If you’re logged in (you can log into the tool using this link or in the upper right corner of the tool), you can also use the tool to add relative position within image (P2677) qualifiers to depicts (P180) or named place on map (P9664) statements that don’t have such a qualifier yet, or to add new depicts (P180) or named place on map (P9664) statements.
Defining the region
To define a new region, click the “add region” button after any of the “depicted, but with no region qualified” items listed below the image. Wait for the “cropper” UI to appear (it’s the same library that’s also used for CropTool), then define the region as desired, either dragging the corners or edges to adjust the region, or clicking and dragging outside the region to replace it. (Tip: briefly click-and-drag in one of the corners to get rid of the default region, then click-and-drag again where you actually want a region, and then adjust the edges if necessary.) When you’re happy with the indicated region, click the “use this region” button (which used to be the “add region” button). If you’re not happy with the region and want to try again, press the Esc key to abort, or click the “cancel” button.
Editing existing regions
You can click the “Edit a region” button, and then click one of the existing regions, to select it for editing; it will be replaced with a “cropper” UI, where you can edit the region like when adding it. When you’re happy with the new region, click the button again (it will now be labeled “use this region”), and the statement will be updated accordingly. If you change your mind or made a mistake, press the Esc key or click the “cancel” button to abort.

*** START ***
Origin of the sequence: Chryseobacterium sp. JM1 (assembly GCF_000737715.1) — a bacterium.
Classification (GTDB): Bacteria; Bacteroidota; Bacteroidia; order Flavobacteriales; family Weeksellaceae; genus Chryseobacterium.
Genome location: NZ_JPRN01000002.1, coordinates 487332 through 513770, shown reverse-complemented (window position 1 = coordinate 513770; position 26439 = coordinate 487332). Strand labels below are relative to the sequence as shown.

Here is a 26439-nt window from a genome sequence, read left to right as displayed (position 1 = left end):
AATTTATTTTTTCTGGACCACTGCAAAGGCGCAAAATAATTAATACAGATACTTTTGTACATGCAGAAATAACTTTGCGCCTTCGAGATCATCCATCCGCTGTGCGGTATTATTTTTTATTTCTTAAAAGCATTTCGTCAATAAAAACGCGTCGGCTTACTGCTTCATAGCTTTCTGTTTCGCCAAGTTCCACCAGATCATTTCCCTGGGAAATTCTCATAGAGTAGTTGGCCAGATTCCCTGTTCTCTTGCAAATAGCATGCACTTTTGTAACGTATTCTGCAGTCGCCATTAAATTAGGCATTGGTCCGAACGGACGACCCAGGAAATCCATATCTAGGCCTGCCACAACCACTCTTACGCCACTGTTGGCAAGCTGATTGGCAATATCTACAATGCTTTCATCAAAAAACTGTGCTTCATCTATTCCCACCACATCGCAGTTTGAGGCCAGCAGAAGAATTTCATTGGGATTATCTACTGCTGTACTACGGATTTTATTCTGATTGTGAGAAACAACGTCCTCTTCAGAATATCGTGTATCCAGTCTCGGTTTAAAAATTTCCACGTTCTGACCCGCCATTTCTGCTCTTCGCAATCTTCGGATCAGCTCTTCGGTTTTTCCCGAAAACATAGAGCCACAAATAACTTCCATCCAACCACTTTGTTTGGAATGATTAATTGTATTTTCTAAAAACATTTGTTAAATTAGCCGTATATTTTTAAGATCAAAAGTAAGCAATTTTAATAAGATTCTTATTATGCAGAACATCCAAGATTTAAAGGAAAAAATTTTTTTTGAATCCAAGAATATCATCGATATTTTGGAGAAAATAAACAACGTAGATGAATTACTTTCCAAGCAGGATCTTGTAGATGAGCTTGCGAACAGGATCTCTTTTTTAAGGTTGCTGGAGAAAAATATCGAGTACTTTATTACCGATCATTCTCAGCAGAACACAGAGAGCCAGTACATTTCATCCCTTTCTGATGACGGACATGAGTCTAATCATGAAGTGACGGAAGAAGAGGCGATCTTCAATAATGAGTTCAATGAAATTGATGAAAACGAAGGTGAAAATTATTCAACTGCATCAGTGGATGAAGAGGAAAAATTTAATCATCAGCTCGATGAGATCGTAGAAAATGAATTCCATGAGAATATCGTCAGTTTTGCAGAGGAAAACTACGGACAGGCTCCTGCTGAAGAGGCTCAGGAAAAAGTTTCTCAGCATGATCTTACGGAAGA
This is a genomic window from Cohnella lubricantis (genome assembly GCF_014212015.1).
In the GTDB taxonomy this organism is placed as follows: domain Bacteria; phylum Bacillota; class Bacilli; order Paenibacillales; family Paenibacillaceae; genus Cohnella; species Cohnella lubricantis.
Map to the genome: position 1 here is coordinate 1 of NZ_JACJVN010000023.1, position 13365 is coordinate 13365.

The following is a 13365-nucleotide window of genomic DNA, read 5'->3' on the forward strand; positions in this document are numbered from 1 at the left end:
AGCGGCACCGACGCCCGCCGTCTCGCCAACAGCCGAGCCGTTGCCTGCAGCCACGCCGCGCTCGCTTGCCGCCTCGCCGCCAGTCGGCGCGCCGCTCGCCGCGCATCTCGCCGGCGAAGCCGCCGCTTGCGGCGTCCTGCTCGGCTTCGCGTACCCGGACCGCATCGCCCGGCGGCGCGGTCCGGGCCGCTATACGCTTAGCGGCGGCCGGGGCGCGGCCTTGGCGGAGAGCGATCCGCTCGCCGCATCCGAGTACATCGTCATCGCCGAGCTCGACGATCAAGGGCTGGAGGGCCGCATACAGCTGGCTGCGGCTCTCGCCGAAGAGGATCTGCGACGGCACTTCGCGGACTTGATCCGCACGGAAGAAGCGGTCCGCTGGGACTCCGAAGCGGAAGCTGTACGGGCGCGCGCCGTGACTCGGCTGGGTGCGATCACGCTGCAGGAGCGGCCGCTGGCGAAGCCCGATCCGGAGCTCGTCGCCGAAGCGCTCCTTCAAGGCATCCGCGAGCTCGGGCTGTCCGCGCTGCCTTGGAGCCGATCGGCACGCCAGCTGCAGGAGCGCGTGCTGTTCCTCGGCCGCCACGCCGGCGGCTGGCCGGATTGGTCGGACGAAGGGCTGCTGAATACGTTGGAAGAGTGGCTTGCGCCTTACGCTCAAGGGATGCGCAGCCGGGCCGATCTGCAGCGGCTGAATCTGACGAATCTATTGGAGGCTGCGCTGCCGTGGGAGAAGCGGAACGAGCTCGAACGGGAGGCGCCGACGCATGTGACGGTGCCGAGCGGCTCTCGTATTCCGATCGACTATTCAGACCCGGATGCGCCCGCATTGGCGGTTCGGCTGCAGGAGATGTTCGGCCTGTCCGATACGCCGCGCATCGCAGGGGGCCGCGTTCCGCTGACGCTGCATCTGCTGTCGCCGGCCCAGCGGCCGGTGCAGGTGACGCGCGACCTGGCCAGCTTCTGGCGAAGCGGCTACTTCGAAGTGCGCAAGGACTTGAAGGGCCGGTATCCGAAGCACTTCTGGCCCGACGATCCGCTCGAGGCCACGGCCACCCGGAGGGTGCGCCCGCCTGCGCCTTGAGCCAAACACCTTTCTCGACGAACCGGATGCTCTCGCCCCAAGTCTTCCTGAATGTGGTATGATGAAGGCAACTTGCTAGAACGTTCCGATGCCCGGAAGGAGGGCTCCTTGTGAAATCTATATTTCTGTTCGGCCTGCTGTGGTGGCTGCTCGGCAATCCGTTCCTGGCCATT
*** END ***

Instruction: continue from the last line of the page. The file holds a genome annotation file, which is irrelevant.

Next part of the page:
Adding new “depicts” statements
You can use the form at the bottom of the page to add new depicts (P180) or named place on map (P9664) statements. Select the item, click the “add” button (or press Enter), and then a new entry will appear in the list of depicted items with no relative position within image (P2677) qualifier yet. Afterwards, you can define the region as described above. (This always results in two edits, one for the new statement and one for adding the qualifier.) You can also click the “unknown value” button to add a new unknown value Help statement, rather than a statement with a certain item value, and afterwards define its region in the same way. (Other qualifiers for that statement need to be added separately, outside of this tool.)
You can see all the edits made using this tool on the recent changes list of Wikidata and Commons.